As mentioned above, HRD “suffers” from being directly recognized as a strategic tool. In general, small organization are less keen to invest in strategic planning due to difficulties such as tight financing or since their markets are too stagnant or dynamic.

Some additional barriers as identified by Hill (2001) are:
Low propensity of the workers to participate in training due to limited promotion opportunities
Owner-managers fear of too trained staff
Owners-managers themselves are not involved on training or development efforts, hence ignorant to its benefits
Lack of training materials that meet the needs of the individual firm, in particular among service companies.

Human Resource Development, strategic planning and measurement
HRD offers additional framework to increase corporate efficiency and effectively, in particular when it is combined with well-rounded HR policies (e.g., recruitment and compensation).

A critical issue here is to relate the investment in training and development to predetermined goals and (mainly financial) measurements. In this prospect, performance measurements such as Return on Investment should be used to set rates of return, similar with other HR and non-HR operations.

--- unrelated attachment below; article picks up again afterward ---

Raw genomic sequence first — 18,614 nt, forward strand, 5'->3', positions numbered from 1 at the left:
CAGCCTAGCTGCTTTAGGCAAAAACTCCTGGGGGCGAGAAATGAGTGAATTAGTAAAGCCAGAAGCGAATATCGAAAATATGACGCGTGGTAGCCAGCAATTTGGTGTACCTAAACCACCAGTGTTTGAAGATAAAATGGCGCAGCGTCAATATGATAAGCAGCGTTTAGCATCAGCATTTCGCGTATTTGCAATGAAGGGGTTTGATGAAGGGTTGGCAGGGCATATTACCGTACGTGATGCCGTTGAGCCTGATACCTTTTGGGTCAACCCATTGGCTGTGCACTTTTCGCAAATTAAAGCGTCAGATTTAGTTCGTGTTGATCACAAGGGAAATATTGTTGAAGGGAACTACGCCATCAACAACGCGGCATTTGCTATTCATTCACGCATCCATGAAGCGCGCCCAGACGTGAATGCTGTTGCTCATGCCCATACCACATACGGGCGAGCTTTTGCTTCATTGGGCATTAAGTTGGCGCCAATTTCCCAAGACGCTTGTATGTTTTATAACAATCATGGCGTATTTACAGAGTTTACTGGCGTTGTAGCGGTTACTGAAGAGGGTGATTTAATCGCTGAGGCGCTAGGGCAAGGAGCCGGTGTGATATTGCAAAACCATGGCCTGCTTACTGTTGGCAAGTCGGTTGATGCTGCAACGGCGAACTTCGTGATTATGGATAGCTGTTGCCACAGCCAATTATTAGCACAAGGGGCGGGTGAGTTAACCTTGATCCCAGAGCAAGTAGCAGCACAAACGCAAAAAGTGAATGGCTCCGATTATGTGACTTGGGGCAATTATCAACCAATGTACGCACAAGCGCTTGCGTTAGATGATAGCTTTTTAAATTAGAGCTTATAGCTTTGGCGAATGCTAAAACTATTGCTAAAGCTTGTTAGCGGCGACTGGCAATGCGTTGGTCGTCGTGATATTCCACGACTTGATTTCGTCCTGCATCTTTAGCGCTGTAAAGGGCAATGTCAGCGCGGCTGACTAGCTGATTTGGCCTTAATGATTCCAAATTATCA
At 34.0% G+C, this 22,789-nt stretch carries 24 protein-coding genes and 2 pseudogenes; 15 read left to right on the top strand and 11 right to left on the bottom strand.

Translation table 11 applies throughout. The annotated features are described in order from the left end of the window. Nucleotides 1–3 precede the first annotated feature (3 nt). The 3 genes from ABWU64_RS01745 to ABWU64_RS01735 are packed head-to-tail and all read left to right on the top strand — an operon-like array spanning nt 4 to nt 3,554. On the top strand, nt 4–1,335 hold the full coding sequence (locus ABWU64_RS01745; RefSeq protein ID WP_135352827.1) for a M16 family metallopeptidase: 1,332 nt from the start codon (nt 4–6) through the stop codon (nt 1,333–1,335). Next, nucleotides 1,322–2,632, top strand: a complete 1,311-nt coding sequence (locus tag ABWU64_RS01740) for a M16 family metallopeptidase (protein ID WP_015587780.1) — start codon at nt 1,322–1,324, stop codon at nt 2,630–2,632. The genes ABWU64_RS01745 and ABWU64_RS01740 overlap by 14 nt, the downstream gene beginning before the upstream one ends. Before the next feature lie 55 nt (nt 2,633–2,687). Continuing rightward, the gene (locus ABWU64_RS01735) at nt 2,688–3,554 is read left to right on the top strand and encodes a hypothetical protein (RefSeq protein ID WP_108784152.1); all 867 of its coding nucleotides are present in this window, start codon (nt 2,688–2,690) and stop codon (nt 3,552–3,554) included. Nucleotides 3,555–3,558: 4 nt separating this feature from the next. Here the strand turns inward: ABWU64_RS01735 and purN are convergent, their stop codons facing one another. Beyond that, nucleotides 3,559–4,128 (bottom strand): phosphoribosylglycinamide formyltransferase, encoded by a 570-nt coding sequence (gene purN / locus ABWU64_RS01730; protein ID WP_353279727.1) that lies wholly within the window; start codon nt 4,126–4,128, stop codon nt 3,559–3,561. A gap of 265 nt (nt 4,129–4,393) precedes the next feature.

Other quantifiable measurements are more related to the individual tasks. Such data can be, to mention a few, retained costumers, complaints and productivity. Both direct and indirect effects should be taken into consideration.

HRD can and should be a substitute or a part of recruiting operations in the firms (e.g., should the company hire a new employee? Is it possible? Or maybe it is better to acquire the needed skills through training or development?

When considering international operations, even in a small company, skills should be evaluated and developed. Here the main sphere deals with languages, sensitivity to international differences, etc.

HRD is and will continue to be leading phenomena in HRM. They can solve problem in micro, small and medium-size businesses, but require awareness form owners-managers and employees. The link between HRD and organizational strategic planning is a main barrier to implementing HRD in small businesses. Therefore, specialized consulting companies can help small businesses to enjoy HRD without going through a full strategic process.